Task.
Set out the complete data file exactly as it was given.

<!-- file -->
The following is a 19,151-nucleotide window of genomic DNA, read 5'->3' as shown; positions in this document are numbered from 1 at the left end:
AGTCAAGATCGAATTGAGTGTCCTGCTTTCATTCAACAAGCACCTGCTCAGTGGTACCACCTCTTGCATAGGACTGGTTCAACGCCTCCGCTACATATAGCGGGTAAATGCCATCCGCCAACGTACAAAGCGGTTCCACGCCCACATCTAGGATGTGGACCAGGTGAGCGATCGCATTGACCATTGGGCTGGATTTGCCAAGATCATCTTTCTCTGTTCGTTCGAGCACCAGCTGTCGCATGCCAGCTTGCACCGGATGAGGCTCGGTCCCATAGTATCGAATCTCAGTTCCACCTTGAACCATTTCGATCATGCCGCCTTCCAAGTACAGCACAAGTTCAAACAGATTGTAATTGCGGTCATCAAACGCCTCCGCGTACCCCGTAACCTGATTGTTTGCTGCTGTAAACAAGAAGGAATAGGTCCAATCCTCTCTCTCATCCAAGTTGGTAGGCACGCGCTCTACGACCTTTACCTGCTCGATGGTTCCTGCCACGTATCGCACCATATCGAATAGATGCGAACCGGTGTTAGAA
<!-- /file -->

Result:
The following is a 19,151-nucleotide window of genomic DNA, read 5'->3' as shown; positions in this document are numbered from 1 at the left end:
AGTCAAGATCGAATTGAGTGTCCTGCTTTCATTCAACAAGCACCTGCTCAGTGGTACCACCTCTTGCATAGGACTGGTTCAACGCCTCCGCTACATATAGCGGGTAAATGCCATCCGCCAACGTACAAAGCGGTTCCACGCCCACATCTAGGATGTGGACCAGGTGAGCGATCGCATTGACCATTGGGCTGGATTTGCCAAGATCATCTTTCTCTGTTCGTTCGAGCACCAGCTGTCGCATGCCAGCTTGCACCGGATGAGGCTCGGTCCCATAGTATCGAATCTCAGTTCCACCTTGAACCATTTCGATCATGCCGCCTTCCAAGTACAGCACAAGTTCAAACAGATTGTAATTGCGGTCATCAAACGCCTCCGCGTACCCCGTAACCTGATTGTTTGCTGCTGTAAACAAGAAGGAATAGGTCCAATCCTCTCTCTCATCCAAGTTGGTAGGCACGCGCTCTACGACCTTTACCTGCTCGATGGTTCCTGCCACGTATCGCACCATATCGAATAGATGCGAACCGGTGTTAGAA